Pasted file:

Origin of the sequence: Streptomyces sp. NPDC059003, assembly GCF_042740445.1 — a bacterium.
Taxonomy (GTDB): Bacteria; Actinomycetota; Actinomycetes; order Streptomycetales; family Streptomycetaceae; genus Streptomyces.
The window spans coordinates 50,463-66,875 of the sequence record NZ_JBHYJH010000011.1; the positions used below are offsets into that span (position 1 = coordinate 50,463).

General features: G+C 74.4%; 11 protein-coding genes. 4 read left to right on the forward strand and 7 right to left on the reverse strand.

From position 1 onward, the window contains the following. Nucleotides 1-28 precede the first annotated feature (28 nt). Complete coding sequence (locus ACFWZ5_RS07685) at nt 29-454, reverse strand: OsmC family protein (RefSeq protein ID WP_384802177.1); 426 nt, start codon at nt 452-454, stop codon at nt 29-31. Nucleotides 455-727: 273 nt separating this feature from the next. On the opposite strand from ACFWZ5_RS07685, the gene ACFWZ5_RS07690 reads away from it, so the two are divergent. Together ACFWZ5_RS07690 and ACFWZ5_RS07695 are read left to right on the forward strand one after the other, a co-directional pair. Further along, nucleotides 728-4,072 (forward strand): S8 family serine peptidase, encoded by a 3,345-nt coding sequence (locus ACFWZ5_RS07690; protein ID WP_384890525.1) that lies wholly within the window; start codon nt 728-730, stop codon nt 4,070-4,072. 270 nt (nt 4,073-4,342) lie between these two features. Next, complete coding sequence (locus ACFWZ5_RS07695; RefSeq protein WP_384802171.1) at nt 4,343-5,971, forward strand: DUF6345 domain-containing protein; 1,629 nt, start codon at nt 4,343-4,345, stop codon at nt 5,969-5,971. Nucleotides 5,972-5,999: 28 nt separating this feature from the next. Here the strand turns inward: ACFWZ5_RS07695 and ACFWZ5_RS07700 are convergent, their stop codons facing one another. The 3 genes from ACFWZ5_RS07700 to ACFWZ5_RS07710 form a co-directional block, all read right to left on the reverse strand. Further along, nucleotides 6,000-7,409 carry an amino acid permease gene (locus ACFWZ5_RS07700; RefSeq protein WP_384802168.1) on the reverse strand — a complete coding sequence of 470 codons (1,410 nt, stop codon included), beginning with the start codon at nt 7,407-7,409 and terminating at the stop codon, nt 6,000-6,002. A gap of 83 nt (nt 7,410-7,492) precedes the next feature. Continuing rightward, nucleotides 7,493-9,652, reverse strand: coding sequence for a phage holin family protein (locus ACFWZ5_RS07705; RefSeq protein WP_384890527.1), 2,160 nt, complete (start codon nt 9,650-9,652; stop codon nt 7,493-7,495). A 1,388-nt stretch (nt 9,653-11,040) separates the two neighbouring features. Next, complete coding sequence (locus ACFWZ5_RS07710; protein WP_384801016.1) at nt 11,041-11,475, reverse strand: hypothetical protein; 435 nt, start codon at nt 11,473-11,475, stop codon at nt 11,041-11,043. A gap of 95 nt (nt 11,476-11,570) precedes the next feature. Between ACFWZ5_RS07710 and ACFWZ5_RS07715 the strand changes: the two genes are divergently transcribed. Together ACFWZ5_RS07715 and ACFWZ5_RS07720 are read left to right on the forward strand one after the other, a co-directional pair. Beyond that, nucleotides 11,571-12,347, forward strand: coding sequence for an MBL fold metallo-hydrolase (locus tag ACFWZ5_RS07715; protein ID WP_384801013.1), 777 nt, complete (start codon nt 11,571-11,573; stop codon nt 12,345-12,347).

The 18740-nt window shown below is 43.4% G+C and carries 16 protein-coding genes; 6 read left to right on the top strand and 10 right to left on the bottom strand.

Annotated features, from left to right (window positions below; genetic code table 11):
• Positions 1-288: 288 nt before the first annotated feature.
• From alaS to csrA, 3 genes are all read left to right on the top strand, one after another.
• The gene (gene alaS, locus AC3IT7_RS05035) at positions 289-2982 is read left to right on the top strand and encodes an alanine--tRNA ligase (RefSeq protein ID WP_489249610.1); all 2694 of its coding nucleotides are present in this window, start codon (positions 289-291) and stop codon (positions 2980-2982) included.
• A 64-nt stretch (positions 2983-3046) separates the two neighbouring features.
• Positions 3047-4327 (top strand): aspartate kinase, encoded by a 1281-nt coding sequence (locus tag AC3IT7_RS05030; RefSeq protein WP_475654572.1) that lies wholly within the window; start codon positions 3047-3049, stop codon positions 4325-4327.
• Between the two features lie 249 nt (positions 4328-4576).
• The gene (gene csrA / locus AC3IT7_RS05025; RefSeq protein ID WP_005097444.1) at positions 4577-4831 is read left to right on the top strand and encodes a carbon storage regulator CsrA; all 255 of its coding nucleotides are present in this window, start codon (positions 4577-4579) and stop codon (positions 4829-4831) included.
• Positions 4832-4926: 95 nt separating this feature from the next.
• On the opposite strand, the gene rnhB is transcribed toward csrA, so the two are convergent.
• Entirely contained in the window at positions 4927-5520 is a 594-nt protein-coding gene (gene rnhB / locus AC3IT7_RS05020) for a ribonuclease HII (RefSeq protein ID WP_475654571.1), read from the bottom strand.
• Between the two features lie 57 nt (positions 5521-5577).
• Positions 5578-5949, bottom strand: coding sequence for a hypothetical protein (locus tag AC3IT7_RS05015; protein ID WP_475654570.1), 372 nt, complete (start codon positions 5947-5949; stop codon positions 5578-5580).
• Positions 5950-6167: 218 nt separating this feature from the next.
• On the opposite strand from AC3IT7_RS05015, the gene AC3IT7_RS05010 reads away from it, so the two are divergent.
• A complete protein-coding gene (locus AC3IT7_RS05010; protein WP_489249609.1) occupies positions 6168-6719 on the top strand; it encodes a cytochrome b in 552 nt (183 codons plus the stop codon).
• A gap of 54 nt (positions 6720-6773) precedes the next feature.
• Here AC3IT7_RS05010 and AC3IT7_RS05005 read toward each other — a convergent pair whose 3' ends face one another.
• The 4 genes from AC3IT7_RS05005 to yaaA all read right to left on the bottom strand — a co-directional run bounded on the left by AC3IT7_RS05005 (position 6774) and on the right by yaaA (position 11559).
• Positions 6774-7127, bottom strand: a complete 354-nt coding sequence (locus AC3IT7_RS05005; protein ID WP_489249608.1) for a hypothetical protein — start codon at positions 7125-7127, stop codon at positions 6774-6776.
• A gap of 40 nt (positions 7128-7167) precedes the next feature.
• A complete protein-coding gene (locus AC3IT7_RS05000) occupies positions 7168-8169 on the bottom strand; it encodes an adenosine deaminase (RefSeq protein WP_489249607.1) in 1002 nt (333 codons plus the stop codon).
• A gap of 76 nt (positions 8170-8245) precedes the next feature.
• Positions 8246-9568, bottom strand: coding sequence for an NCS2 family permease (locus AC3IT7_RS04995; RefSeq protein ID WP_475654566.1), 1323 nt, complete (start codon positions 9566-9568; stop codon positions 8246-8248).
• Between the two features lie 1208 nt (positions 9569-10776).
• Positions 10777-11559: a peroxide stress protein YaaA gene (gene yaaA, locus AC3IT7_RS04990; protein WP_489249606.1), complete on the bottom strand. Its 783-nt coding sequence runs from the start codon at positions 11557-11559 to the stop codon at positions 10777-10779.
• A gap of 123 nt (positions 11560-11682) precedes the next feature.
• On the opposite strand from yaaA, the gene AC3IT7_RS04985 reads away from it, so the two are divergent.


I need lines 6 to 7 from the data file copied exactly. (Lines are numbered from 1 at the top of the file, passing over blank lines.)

The 18740-nt window shown below is 43.4% G+C and carries 16 protein-coding genes; 6 read left to right on the top strand and 10 right to left on the bottom strand.

Annotated features, from left to right (window positions below; genetic code table 11):